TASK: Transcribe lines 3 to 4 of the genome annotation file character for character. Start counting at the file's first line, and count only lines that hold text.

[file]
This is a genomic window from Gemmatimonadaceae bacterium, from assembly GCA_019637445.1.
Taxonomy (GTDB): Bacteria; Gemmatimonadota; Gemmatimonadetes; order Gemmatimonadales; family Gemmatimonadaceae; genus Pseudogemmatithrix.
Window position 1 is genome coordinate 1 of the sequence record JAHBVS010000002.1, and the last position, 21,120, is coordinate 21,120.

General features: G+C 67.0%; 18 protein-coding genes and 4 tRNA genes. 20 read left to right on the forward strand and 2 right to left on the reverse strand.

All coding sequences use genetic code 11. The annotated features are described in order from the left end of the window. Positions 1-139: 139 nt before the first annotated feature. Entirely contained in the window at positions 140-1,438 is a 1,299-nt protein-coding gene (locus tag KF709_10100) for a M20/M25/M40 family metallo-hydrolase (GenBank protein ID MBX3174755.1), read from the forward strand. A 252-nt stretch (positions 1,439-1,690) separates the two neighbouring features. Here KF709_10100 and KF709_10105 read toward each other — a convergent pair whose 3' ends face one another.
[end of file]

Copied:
Window position 1 is genome coordinate 1 of the sequence record JAHBVS010000002.1, and the last position, 21,120, is coordinate 21,120.

General features: G+C 67.0%; 18 protein-coding genes and 4 tRNA genes. 20 read left to right on the forward strand and 2 right to left on the reverse strand.